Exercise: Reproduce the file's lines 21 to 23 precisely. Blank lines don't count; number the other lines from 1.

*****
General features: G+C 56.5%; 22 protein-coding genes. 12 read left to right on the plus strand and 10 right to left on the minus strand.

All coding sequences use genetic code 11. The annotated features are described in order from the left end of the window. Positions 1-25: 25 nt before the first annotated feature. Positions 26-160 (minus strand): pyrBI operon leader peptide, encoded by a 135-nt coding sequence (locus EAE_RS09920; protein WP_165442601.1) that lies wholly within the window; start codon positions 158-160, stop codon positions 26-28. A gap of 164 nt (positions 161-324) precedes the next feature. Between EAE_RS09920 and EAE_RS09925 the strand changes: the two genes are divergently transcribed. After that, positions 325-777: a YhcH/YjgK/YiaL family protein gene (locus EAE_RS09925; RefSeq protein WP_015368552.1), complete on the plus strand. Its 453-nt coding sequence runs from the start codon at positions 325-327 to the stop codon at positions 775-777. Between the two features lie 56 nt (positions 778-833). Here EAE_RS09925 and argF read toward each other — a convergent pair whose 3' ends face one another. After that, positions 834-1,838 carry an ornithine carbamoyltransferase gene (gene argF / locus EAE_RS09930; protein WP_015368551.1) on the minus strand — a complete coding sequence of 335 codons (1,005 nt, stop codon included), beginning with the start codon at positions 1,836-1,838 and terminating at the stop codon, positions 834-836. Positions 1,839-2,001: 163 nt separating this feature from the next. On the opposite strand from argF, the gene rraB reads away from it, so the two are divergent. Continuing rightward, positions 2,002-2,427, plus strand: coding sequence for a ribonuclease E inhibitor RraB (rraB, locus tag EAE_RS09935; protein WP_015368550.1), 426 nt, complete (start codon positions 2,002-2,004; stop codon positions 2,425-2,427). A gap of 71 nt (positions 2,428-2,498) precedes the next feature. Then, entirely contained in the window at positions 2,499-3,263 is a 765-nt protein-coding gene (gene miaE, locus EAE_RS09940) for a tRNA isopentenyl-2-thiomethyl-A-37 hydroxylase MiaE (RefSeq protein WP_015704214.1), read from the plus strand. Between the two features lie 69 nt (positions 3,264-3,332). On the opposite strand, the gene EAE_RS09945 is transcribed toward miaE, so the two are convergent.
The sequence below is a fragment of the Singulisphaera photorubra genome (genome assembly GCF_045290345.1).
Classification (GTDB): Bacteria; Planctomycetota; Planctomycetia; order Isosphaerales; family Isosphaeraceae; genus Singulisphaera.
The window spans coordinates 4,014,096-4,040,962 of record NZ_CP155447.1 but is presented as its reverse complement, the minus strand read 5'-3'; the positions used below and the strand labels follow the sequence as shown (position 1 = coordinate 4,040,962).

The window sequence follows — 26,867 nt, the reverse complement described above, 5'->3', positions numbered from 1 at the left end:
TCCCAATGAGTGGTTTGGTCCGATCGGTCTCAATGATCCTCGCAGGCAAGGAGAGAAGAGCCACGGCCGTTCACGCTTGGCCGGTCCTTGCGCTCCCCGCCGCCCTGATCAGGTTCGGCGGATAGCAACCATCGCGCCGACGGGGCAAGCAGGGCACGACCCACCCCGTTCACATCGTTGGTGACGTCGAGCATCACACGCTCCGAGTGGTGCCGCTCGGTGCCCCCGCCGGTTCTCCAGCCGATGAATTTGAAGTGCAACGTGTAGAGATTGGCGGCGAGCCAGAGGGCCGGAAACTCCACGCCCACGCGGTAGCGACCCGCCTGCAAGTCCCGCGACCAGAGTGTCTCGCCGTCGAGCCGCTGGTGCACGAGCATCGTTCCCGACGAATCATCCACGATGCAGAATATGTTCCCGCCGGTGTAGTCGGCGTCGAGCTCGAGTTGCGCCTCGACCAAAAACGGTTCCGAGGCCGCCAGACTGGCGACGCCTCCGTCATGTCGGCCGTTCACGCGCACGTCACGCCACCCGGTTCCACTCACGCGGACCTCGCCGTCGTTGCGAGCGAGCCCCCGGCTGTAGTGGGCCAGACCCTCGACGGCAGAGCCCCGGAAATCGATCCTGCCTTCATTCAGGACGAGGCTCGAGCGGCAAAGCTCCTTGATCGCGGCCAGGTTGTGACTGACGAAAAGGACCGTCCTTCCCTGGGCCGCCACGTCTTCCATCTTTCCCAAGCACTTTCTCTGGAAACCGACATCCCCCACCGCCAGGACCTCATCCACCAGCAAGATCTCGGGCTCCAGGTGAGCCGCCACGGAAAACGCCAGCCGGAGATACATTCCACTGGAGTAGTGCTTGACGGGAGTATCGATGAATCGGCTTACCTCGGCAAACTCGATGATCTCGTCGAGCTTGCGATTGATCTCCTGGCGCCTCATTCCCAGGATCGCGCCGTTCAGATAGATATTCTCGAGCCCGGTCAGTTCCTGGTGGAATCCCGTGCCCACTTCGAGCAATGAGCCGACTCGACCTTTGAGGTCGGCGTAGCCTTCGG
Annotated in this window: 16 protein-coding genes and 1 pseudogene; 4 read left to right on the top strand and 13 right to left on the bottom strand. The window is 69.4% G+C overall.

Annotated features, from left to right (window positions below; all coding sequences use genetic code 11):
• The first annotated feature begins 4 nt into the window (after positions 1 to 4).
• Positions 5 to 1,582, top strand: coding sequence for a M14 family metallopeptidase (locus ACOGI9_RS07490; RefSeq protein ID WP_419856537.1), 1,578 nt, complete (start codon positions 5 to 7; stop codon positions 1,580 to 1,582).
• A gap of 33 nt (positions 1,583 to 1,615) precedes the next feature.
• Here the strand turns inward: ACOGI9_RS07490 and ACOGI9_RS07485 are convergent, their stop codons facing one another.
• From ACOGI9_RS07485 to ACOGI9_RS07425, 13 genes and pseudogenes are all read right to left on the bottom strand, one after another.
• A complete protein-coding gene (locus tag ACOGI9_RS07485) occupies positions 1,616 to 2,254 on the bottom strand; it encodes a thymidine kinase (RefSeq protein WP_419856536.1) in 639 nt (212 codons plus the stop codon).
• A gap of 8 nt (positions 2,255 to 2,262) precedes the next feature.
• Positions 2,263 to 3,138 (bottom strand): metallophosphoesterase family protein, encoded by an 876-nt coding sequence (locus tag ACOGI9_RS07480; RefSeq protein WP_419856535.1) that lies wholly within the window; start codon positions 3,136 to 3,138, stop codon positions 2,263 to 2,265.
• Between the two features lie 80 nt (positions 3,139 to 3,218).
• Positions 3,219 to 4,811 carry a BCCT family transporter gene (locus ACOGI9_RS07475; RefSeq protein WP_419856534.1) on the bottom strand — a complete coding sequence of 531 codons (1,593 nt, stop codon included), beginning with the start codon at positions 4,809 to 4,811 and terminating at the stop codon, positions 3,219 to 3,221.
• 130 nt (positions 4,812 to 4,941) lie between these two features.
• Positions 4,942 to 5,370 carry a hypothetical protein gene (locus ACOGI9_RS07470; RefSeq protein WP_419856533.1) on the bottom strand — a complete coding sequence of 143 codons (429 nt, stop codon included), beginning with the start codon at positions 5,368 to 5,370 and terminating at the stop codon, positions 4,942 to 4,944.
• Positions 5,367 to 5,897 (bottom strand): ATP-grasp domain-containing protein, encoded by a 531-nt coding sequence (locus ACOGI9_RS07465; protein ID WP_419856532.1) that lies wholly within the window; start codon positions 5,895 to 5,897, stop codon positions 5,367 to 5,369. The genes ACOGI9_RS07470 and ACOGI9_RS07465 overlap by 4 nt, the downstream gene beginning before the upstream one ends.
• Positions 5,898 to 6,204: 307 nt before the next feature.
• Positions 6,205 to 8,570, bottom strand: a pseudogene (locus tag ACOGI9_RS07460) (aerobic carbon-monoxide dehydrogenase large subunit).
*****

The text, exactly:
• Positions 4,942 to 5,370 carry a hypothetical protein gene (locus ACOGI9_RS07470; RefSeq protein WP_419856533.1) on the bottom strand — a complete coding sequence of 143 codons (429 nt, stop codon included), beginning with the start codon at positions 5,368 to 5,370 and terminating at the stop codon, positions 4,942 to 4,944.
• Positions 5,367 to 5,897 (bottom strand): ATP-grasp domain-containing protein, encoded by a 531-nt coding sequence (locus ACOGI9_RS07465; protein ID WP_419856532.1) that lies wholly within the window; start codon positions 5,895 to 5,897, stop codon positions 5,367 to 5,369. The genes ACOGI9_RS07470 and ACOGI9_RS07465 overlap by 4 nt, the downstream gene beginning before the upstream one ends.
• Positions 5,898 to 6,204: 307 nt before the next feature.